In a virtual machine, it won't affect the drive or hardware. At best, the virtual system just dies and won't boot up anymore. Under boot camp, it can have an affect, but these viruses and spyware and adware are so hard to get (at least for me) these days, you kinda have to be really stupid to press "accept" on everything to get it.
     
  7. SR 7 thread starter macrumors regular

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    Apr 30, 2009
    #7
    oh ok thanks a lot.
    PS: great way of explaining things btw!
     
  8. balamw Moderator

    balamw

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    #8
    We'd still be able to help you better if you told us what you wanted to run Windows for. If performance will be an issue you definitely want to use Boot Camp (at least sometimes).

    B
     
  9. SR 7 thread starter macrumors regular

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    Apr 30, 2009
    #9
    Nothing too crazy, just basic stuff...maybe play Sims 3 (not sure yet) but that or just watching a movie or osmething once in a while.
     
  10. balamw Moderator

    balamw

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    #10
    Aren't both of those things easier done natively in OS X?

    They can both be graphics and CPU intensive and can thus be hindered by virtualization. (With the exception of DRM protected Windows Media VLC plays pretty much anything. And there is a Sims 3 port to Mac OS.)

    Basically it really depends on if you find the performance in a virtual machine acceptable or not. If not, it'll work better in Boot Camp.

    B
     
  11. SR 7 thread starter macrumors regular

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    Apr 30, 2009
    #11
    also, I installed Winzip and firefox on my Parallels 4.0 with XP...where does whatevre I save get saved onto? my MacHD? and where can I find these files on my MacHD if thats where they get saveD?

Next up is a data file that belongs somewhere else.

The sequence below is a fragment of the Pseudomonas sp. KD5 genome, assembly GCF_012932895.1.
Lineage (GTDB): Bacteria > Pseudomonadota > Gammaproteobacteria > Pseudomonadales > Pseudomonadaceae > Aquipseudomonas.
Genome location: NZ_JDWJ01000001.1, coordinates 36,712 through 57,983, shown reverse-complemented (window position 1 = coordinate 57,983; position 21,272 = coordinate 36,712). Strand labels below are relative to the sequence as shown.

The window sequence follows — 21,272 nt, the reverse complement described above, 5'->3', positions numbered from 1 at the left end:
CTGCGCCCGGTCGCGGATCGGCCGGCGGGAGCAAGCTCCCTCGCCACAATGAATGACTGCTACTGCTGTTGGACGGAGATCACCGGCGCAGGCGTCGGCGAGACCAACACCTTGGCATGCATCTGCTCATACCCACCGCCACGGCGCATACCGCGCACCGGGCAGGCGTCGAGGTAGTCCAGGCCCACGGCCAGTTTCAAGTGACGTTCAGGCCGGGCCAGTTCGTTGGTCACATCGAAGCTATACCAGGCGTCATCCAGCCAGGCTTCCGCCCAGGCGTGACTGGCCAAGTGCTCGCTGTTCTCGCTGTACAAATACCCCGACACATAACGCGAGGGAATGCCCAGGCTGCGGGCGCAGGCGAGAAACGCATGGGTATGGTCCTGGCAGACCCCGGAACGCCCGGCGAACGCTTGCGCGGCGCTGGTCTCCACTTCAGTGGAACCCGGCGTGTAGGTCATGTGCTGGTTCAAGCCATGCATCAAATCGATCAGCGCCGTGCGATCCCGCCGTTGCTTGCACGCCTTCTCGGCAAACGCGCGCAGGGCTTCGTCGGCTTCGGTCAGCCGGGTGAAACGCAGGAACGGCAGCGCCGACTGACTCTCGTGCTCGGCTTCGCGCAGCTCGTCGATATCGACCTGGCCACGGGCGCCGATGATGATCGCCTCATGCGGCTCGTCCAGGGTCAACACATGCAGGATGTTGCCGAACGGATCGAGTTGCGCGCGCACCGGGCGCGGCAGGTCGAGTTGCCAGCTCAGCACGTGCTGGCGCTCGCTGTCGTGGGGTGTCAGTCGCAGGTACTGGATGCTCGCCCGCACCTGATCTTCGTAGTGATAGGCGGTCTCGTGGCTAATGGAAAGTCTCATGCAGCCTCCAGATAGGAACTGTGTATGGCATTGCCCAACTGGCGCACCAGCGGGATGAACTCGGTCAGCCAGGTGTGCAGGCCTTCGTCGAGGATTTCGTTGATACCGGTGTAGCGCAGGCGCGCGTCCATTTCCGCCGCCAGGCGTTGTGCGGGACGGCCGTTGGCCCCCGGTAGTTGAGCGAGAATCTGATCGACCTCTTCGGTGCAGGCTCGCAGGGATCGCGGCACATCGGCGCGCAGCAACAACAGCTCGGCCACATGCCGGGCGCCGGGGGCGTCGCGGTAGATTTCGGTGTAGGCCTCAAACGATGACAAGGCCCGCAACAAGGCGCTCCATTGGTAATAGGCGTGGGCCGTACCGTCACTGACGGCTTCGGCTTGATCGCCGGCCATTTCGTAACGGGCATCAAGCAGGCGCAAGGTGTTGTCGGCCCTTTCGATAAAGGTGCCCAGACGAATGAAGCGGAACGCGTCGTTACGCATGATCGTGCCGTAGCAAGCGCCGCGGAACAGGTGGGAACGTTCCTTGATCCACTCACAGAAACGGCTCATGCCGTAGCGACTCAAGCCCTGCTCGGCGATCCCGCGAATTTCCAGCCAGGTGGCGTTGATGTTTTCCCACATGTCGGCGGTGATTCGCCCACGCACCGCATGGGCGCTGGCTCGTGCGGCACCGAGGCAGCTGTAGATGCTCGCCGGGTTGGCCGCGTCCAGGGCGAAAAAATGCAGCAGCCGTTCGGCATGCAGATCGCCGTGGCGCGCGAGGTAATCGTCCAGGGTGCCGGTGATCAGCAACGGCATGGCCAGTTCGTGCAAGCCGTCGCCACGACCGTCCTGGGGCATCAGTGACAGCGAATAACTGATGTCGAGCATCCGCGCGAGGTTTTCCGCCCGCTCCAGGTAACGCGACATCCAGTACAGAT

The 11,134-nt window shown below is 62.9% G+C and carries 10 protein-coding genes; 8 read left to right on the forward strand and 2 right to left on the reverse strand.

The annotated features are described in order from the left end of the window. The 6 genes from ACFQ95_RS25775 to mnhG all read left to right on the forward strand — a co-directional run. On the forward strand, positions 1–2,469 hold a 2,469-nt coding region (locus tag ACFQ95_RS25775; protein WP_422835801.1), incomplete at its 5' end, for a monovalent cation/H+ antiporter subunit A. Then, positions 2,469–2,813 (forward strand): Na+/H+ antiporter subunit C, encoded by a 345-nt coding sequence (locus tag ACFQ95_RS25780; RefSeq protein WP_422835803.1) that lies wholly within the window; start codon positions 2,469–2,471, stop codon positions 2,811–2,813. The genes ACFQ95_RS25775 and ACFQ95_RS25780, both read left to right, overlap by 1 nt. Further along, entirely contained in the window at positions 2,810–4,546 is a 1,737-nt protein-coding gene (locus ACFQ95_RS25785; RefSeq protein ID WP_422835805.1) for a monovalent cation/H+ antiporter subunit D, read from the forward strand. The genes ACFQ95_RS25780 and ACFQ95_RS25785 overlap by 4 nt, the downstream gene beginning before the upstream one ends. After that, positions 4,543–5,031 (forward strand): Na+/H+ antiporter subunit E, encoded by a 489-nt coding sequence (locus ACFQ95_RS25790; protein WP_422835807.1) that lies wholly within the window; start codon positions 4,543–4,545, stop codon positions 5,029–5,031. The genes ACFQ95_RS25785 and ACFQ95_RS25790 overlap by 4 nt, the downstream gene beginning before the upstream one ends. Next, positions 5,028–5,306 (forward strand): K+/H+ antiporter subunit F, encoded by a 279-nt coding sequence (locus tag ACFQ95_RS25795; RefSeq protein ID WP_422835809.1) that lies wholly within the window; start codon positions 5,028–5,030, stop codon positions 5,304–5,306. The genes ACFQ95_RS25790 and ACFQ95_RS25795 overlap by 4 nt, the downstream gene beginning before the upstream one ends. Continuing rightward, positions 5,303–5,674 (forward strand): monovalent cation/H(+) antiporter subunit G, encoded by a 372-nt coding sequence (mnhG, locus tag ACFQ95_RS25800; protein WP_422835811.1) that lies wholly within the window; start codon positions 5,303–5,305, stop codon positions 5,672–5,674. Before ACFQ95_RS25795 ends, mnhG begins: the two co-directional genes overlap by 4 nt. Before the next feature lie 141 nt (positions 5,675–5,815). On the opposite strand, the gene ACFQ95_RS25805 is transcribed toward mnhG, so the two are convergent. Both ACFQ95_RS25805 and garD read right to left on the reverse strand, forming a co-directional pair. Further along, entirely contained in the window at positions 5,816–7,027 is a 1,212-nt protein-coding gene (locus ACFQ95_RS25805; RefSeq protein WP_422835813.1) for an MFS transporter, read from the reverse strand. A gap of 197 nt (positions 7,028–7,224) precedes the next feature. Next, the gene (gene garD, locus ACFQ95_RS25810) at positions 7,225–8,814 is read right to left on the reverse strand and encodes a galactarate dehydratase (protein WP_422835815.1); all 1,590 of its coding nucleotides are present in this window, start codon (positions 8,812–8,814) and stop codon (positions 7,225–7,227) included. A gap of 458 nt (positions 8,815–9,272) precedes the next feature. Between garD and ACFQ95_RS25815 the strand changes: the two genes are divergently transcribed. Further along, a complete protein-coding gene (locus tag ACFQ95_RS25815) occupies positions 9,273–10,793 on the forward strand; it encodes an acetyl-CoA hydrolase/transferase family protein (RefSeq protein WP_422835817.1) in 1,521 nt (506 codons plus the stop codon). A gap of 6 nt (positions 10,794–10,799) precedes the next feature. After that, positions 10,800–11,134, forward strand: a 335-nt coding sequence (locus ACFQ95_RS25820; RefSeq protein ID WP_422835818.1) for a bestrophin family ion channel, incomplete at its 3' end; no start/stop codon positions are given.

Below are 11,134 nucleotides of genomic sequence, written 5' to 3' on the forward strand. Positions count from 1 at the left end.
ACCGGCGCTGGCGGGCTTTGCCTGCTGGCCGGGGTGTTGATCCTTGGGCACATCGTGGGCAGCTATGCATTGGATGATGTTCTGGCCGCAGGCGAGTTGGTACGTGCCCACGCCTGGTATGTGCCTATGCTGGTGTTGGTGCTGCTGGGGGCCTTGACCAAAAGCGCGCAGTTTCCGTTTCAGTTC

12. SR 7 thread starter macrumors regular

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    Apr 30, 2009
    #12
    what you mean Port for sims 3? I have been trying to find a way to make that work on a mac...haven't found one yet.
     
  13. ayeying macrumors 601

    ayeying

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    #13
    It gets saved into a virtual hard drive, it won't show up on the mac side, unless you linked your folders with parallels.

    There's a mac edition of Sims 3.
     
  14. SR 7 thread starter macrumors regular

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    Apr 30, 2009
    #14
    So it isn't taking up any space on my macbook? whats a virtual HD btw? like...what does it mean?

    So i can save 3 gigs of stuff for example and it wont take up any space on my mac HD? it goes to teh Virtual HD but whats a virtual hd?
     
  15. ayeying macrumors 601

    ayeying

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    #15
    A virtual hard drive isn't made from thin air. It does take up space, but it takes it up as a "file" within the OS X, instead of a partition.
     
  16. SR 7 thread starter macrumors regular

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    Apr 30, 2009
    #16
    Thats what i was asking...where it goes, which is a file on OS X.
    how do i find that file? whats it named/under? thanks